So, if asked what you should be given for doing the service, you reply, "Nothing, it is part of my ministry." But what do you do if three weeks later a Thank you card arrives in the mail and inside is a check ot a gift card to a resturant in appreciation for your services? Or as happens in many rural settings, the family brings by farm products as a sign of their gratitude?
I realize some churches have this issue spelled out in their policies, but most churches don't have policies regarding funerals. So what's ethical and what is proper? I think the right way to handle it is do every funeral without any expectation of a gift. If asked what is to be given or paid, you reply as mentioned above, Nothing, it is part of my ministry. But if someone brings or sends a gift, you accept it graciously, and thank them. I have found that using such gifts to bless others is a great way of "paying it forward."
Tuesday, July 29, 2008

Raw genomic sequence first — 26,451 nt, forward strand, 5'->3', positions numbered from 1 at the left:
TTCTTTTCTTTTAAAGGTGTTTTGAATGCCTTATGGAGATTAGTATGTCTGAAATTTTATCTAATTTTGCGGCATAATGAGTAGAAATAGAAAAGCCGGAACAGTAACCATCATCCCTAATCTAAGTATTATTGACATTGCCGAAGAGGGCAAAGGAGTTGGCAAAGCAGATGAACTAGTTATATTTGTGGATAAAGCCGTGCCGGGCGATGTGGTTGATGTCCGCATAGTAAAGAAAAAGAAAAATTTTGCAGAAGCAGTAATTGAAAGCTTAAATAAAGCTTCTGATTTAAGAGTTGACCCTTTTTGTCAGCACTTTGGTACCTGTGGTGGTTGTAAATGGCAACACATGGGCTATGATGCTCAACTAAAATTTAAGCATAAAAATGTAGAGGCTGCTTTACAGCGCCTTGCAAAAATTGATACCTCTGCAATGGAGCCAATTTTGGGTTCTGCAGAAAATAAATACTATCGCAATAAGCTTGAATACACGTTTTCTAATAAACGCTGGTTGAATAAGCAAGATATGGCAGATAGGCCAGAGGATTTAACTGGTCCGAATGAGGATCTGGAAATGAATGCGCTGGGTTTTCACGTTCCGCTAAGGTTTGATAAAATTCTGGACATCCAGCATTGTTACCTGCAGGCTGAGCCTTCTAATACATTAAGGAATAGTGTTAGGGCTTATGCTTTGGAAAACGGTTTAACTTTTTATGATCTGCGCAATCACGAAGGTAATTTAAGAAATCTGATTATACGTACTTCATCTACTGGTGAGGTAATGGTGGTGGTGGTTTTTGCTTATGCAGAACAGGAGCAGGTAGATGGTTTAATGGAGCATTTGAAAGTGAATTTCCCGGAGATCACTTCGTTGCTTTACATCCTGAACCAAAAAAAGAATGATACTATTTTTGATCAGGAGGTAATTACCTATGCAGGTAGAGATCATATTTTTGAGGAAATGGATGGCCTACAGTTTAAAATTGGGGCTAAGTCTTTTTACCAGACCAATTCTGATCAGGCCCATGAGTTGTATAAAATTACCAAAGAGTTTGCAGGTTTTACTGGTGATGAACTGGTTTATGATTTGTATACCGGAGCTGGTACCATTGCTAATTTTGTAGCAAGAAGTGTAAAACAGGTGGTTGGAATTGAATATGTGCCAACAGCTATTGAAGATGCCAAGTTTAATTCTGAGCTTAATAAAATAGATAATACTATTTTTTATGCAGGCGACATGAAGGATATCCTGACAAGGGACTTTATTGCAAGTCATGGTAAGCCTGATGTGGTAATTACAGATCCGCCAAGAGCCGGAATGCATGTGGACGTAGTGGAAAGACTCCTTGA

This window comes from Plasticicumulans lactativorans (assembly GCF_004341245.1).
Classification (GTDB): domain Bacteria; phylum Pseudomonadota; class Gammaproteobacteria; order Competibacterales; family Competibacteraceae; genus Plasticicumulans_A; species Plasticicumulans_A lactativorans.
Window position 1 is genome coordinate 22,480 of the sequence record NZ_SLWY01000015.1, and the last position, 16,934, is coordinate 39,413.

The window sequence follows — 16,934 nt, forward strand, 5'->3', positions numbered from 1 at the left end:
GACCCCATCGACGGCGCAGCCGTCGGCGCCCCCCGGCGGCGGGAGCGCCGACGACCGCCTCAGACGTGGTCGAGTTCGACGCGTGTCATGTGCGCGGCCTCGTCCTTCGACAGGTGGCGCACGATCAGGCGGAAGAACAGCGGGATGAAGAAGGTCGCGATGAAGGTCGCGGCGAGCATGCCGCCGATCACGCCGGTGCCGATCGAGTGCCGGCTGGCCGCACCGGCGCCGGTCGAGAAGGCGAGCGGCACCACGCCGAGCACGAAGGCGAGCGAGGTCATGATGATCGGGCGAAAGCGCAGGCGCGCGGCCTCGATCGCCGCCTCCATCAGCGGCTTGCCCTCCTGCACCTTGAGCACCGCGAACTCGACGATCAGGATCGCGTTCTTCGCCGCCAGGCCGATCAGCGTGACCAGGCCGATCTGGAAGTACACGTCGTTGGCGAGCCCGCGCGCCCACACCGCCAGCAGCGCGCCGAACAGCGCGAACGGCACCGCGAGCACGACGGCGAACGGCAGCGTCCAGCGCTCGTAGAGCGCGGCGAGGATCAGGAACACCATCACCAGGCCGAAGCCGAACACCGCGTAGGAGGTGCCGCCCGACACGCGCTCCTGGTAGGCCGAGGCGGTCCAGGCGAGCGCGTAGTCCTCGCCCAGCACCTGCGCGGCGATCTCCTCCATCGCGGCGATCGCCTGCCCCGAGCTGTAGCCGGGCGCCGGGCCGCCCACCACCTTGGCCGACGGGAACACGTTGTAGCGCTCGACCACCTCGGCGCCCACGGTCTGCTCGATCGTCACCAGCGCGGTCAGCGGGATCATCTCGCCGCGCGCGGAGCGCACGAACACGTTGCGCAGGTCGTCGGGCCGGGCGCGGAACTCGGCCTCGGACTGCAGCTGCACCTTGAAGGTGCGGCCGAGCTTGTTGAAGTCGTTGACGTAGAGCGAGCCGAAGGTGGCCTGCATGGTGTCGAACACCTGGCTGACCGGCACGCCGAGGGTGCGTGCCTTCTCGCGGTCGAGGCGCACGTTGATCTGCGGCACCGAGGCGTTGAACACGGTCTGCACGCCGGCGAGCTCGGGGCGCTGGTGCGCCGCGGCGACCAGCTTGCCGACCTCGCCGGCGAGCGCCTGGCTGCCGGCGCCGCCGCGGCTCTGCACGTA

I am at Emory now, finishing up the second week of classes on Worship and the Sacraments, and have finally resolved that I will not return next summer. There is a change in the scheduling in the works which would mean I would be teaching earlier in the summer. Rather than change some things on my calendar I will take this opportunity to let someone else enjoy what I've been doing. After five years though, the letting go is not easy.
Furthermore, I have made plans to work with a colleague this year in leading the Residency program, with the plans of turning it all over to her at the end of the year. It is time for fresh leadership for that program and I need to step out of the way.